Earlier this summer, I received an email from a distraught Chicagoan asking if I knew anyone who would save her family’s recently totaled, beloved Jeep from the crusher. I did know someone: me. But the two-month saga I went through to acquire the vehicle nearly broke my soul.
When I originally started writing this article a few weeks ago, the headline read “How I Lost My Dream Jeep Before Ever Having a Chance to Buy It,” and the opening paragraph concluded with “Sadly, what seemed like me landing a jackpot ended up turning into a total shitshow.”
That second bit is still accurate, but the first part—an expression of how, at one point, I really had lost all hope—no longer is thanks to a last-ditch effort. Because now the Jeep is in my driveway.
Before I start, allow me to personally apologize to my boss, Patrick George, who begged for my next car to not be a Jeep, so that I could stretch my skills as a writer and mechanic. A nice first-generation Mazda RX-7 would be so great, we agreed. Think how many stories I could write as I learned to work on a rotary engine!
But here I am, owning another old Jeep. Again.
In late July, a mystery person named Tracy sent me an email titled “1991 Jeep Cherokee Laredo in Chicago: Junk or Save?” in which she described how sad she was about the prospect of her recently-totaled family Cherokee getting crushed or mistreated.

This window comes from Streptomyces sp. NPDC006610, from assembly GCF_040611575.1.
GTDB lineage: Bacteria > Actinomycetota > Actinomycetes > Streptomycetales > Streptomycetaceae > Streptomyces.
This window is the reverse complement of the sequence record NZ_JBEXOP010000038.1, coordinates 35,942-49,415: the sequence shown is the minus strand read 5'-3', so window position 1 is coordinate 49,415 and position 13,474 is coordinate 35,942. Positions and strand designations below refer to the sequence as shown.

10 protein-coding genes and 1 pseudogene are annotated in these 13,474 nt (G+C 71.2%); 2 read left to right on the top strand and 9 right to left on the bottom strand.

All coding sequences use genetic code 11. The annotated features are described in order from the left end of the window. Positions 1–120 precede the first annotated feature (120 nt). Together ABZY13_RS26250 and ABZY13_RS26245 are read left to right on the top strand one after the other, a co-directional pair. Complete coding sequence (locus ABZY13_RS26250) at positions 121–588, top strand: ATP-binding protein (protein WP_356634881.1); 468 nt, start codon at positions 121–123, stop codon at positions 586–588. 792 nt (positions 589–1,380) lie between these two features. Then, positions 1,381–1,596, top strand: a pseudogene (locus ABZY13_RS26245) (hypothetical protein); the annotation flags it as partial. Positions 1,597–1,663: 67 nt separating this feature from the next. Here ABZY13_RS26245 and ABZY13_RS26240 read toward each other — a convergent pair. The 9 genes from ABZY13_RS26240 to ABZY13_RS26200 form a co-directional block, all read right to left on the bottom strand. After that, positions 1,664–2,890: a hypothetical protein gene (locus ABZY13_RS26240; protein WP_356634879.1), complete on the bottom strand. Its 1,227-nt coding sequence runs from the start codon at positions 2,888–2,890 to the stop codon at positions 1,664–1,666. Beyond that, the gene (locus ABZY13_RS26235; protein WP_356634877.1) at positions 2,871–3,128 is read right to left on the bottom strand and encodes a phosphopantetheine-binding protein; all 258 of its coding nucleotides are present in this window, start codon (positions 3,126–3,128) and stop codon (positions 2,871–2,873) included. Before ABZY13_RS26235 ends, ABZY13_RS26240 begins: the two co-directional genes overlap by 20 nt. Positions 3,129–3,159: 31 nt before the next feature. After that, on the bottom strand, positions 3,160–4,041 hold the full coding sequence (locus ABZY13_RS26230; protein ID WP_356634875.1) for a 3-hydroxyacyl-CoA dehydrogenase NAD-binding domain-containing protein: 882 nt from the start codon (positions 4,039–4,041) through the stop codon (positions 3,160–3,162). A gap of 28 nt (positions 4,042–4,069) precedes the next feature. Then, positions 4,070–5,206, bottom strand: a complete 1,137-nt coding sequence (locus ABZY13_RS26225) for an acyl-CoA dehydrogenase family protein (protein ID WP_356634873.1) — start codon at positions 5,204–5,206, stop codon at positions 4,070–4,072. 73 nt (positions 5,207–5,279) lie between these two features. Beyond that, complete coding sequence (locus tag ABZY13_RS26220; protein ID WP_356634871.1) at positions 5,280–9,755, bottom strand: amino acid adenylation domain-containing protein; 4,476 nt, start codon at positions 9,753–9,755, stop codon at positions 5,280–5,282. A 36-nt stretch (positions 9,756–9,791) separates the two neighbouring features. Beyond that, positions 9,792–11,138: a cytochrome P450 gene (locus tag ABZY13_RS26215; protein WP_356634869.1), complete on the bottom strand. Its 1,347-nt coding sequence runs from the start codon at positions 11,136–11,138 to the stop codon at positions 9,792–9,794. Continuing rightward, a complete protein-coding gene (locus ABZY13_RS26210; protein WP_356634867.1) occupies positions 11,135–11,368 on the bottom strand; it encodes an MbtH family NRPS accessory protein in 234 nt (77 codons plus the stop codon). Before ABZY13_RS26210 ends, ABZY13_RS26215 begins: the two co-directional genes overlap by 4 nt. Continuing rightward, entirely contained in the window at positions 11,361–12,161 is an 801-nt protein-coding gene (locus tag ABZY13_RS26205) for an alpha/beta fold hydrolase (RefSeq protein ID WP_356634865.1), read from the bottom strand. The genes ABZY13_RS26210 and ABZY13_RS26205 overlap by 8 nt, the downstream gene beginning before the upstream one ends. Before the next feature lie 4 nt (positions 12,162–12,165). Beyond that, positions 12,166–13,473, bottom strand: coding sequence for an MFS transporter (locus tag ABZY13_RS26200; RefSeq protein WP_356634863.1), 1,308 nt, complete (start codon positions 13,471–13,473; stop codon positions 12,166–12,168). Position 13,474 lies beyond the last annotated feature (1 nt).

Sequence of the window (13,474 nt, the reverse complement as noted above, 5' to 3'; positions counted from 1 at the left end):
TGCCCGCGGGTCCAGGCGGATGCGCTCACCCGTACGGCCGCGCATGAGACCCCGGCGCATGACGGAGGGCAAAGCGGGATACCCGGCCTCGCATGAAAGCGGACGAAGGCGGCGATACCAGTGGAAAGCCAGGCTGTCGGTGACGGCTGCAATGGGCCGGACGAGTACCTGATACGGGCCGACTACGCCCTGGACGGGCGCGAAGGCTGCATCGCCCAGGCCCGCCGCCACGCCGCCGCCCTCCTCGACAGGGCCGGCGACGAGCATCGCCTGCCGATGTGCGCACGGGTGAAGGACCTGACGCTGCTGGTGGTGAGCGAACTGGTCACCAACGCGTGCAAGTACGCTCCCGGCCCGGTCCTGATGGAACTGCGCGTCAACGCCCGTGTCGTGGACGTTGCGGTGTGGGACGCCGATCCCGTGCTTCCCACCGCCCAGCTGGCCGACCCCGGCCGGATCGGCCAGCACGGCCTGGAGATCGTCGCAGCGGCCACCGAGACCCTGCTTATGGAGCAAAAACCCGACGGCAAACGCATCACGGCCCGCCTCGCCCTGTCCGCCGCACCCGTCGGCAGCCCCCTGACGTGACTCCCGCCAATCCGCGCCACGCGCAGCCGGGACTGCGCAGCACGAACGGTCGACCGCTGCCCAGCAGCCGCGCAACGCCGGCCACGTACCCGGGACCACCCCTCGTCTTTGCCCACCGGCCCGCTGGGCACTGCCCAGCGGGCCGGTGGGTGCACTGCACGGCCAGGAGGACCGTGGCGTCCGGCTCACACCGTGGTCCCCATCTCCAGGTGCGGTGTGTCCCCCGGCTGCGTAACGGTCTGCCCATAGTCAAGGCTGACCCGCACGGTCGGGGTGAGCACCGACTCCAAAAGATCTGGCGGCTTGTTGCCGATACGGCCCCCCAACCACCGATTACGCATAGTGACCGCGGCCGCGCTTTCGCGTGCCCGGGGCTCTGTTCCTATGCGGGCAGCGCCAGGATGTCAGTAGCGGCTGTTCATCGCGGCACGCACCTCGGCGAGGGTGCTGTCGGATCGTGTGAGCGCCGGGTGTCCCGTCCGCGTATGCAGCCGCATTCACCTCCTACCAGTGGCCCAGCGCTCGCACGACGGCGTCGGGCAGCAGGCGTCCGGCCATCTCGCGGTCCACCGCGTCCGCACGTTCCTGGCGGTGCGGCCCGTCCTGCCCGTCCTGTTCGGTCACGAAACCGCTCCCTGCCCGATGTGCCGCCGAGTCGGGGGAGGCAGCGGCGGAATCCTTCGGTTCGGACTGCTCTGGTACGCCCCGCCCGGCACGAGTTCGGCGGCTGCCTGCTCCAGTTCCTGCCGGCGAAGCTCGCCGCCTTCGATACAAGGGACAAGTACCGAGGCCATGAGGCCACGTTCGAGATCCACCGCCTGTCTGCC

Her dad—who once worked at the off-road winch company, Warn, in Oregon—had purchased the Jeep new nearly 30 years ago as part of an employee discount program, and had meticulously maintained the thing for 25 years. Then, two years ago, her dad gave the Jeep to her for her sons to drive in Chicago. Recently, disaster struck:
On June 29, the car got smacked in the driver’s side fender. I’ve spent the last few weeks trying ing to figure out what to do ... I don’t want to total it...Both my mechanic and my Dad think a rebuilt front differential and a new fender would keep the car on the road for a long time to come.
Tracy told me in her email how important it was to her that the Jeep lives on:
I’d like to find a good home for it rather than let insurance junk it. We have all the original and service paperwork. The car has been rigorously maintained for nearly 30 years. I just rebuilt the whole electrical system a few months ago.
Here’s the deal: I decided I was willing to let go, and was kind of in mourning about it, and then my friend, your reader, suggested I write to you.
In the email, written late on a Friday, Tracy told me the insurance company was going to pick the Jeep up on Monday, but she said she had a pad in her yard where she could keep the Jeep until someone picked it up. “I’m much more interested in saving the car than I am in making a profit off the deal,” she said, “I just want the car to go to someone who will love it like we have.”
This was an email from the heavens. Here was a cheap, single-owner, meticulously maintained manual-transmission 1991 Jeep Cherokee—the exact Jeep I’ve long dreamed of buying—that needed just a new fender and maybe a few other things, and whose place in my garage would make someone other than me really happy. As soon as I read the email, I told Tracy I was interested.
But there was no response. Then I sent another email. Still nothing.